My life seemed to be approaching its end. And then, I thought of my children. Would I let them give up? NO. I would want them to do the best they could and save themselves. So, I took a deep breath, decided to stay put and instructed my guide to get me a quilt and keep the soup and hot water bottles coming. At no cost were they to allow me to sleep. As they scurried around to follow my instructions, I knew that my survival depended on my own vigilance. So, I sat up straight, gently shut my eyes, smiled and took deep slow breaths, releasing them slowly. I focused on every breath going in and out of my body until 6 a.m. I survived.
These two incidents happened over the past two years. I often wonder what gave me the strength, to help another man save his life, and also survive myself?
In my humble opinion, it was nothing but PRESENCE that made me focus on my energy source — the SHAKTI or Innate Power that I chose to dig deep into. I connected to it without self-judgement or doubt. I didn’t think I don’t know. I didn’t leave room to think I can’t do this. I chose instinctively to submit to my inner strength. I trusted myself and took complete responsibility to save him and save myself – and sure enough I just knew what to get done and what to do myself, and above all, who to be. I became the owner of the outcome I wished to see.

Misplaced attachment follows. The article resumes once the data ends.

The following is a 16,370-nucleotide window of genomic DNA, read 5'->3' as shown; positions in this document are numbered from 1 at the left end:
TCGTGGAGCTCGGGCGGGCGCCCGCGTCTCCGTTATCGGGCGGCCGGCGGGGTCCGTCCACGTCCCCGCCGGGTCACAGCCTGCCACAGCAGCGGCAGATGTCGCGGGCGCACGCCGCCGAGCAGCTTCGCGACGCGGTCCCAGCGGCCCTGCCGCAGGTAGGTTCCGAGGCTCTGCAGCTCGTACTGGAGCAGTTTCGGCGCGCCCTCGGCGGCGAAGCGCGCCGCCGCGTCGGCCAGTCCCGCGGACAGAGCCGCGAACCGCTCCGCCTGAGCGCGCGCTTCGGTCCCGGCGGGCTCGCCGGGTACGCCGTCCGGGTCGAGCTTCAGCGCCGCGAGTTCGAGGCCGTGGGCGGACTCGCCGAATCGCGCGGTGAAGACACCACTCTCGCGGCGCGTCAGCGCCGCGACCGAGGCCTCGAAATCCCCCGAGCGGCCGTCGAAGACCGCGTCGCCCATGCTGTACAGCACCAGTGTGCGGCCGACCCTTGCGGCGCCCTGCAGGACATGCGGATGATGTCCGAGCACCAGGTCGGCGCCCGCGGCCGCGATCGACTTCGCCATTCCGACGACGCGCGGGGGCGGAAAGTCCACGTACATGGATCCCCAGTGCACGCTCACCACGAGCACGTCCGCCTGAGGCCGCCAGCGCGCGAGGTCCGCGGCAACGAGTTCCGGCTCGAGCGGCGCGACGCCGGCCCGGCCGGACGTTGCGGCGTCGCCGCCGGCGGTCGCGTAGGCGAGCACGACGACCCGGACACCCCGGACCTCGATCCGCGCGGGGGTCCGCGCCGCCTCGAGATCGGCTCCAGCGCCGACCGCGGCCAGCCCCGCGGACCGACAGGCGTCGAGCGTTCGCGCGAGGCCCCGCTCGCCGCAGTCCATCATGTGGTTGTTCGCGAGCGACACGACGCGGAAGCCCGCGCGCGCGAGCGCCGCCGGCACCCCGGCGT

But what stops me from being so in every situation of my life?My limiting beliefs of failure and self-doubt and my ego hold me back. I allow my mind to be taken over by thoughts of scarcity, stereotype and sloth. I find immense safety in my comfort zone and I procrastinate or get into a loop of mediocrity. In other words, I choose inaction or wrong action that invariably makes me show up shorter than what I truly am. This is being in a state of ABSENCE.
The dictionary meaning of PRESENCE is the state or fact of existing, occurring, or being present. I would like to add —Presence is being able to do what best serves the situation in the here and now with your limitless resourcefulness, without letting any shadows of the past or worries about the future holding you back.
As a practising professional coach, my belief is that presence is the strongest and the toughest tenet of coaching. As a coach, I am fully conscious and present with my client, employing a style that is open, flexible, grounded and confident.